Over the last few years, I've watched, though been rather apart from, a few social justice movements. Whether or not I believe in their respective causes, I don't really have the energy to go to rallies, get angry and all that jazz. That may or may not make me the "enemy".
I used to go for that. When gaining a new belief, especially one further from the norm, you want to shout it from the rooftops. It's an intense experience. That alone explains a huge amount about those vocal about music tastes, personal relationships, and internet atheism. People want to know that others agree with them, and want to revel in that feeling of being accepted.
After much introspection, and having a break from having strongly held beliefs that I couldn't help but bring up, I had a few thoughts.
Followers of a cause will often bring up that cause, whether as part of a casual discussion or as a calculated PR move. There is also the distinction between whether that cause will be discussed or heard by other followers or non-followers. The latter requires some special examination.
Far too many people will repost (on tumblr or facebook or your social media of choice) snippets, quotes, comics, or whatever other media that only makes other followers feel smug and self-satisfied. Such media does have a use. It solidifies the core and makes people feel like they are right; the followers feel like others agree with them and it can be explained simply and clearly. Moreover, it ridicules the opposing viewpoints, something people take savage pleasure in.
However, if such a post is viewed by a non-follower, it will tend to alienate them. The logic or correctness (morally, socially, or practically) of the argument posed by such a post is irrelevant. Non-followers, both adversarial and apathetic, will immediately feel defensive against such a post. Why, though? Especially the apathetic group, one who is not tied to one side or another.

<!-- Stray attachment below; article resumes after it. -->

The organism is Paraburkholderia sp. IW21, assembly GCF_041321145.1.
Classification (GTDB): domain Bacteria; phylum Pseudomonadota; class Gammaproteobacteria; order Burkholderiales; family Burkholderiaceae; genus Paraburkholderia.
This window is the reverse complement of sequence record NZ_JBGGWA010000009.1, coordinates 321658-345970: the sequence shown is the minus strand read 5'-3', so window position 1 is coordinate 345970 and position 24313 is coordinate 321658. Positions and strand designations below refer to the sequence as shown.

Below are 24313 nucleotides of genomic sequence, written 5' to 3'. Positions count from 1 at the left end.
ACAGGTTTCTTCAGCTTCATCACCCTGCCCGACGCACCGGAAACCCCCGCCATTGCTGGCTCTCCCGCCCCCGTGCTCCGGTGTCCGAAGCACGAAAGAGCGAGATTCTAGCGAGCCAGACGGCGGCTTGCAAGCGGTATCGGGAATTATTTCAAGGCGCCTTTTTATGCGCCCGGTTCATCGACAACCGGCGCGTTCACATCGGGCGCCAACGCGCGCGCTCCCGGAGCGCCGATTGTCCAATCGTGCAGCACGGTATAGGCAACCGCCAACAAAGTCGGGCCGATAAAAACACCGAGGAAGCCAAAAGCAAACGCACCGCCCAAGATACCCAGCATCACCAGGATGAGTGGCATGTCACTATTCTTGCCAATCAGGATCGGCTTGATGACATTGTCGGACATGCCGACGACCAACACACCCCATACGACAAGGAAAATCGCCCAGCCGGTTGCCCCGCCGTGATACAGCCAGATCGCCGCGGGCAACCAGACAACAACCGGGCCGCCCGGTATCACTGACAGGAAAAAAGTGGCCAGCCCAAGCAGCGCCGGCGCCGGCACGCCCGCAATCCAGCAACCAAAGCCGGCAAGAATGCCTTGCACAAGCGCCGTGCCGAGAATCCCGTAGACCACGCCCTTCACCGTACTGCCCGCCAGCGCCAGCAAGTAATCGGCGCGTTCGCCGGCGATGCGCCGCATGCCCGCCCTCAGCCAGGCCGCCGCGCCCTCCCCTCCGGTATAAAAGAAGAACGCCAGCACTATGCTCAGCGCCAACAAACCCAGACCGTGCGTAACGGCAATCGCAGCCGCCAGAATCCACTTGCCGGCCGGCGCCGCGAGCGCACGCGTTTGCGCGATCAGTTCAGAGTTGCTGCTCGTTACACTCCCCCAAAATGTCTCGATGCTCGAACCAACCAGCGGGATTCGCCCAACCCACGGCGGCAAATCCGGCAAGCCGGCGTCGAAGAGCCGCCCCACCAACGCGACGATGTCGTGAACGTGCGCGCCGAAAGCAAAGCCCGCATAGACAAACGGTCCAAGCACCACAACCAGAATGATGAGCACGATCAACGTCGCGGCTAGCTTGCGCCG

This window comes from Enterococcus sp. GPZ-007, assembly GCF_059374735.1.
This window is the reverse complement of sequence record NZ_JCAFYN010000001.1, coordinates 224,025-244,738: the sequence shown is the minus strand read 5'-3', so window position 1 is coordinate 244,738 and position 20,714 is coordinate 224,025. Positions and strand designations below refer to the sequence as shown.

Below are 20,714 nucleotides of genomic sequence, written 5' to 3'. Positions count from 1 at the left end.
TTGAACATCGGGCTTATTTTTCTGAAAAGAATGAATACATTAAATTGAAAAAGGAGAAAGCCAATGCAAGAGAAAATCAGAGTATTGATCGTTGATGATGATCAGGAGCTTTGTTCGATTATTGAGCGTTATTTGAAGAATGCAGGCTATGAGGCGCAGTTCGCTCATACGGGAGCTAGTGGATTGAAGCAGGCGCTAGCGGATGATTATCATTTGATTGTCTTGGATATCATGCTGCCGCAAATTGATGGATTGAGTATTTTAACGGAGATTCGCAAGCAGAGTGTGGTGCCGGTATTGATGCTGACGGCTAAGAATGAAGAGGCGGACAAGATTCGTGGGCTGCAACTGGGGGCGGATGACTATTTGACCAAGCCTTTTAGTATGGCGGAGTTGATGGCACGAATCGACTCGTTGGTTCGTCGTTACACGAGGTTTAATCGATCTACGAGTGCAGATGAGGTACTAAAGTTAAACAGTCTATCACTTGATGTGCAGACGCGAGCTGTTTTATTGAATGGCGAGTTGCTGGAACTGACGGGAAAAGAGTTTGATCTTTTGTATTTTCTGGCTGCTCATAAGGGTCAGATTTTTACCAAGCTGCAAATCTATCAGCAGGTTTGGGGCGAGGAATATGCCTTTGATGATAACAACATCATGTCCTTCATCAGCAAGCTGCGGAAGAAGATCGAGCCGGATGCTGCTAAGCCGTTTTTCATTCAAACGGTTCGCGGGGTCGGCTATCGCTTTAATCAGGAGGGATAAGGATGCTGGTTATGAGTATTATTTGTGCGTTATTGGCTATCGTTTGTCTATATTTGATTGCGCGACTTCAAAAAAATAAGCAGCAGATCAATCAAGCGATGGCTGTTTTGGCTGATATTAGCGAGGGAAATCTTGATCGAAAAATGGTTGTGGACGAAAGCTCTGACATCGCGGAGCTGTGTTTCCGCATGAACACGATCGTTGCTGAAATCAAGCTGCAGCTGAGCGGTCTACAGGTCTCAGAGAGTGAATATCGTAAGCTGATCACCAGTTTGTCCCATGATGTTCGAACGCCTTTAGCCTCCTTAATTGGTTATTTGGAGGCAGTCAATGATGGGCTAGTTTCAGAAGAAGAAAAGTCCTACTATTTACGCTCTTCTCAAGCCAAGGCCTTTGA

People react poorly to smugness unless they are in agreement. The active participation required for smugness to work in a social context means that even the apathetic are alienated.
Thus, when making such a post publicly, the follower must consider; does she care more about her image or her cause. If she posts a derisory one-liner or some other such thing that mocks the opposing viewpoint, she must understand that such an act will help herself at the cost of alienating people from her cause.
Does it, though? Within her movement, people will agree with her, laud her over her peers for telling it like it is and so on. She will become more popular (even in a small way) within her social movement. But the movement, as a whole part of the community it is part of, is hurt, as apathetic members of the community are alienated by being treated as monsters.
People must, of course, take care of themselves. But in trying to spread the word, followers must be aware of how they appear to the outside word, if they truly wish others to follow the cause they do.
We all know people who do this. In fact, I think almost all of us do this, to some extent or other. But if we are aware of it, perhaps we can reach the unwashed masses we all so sneer at.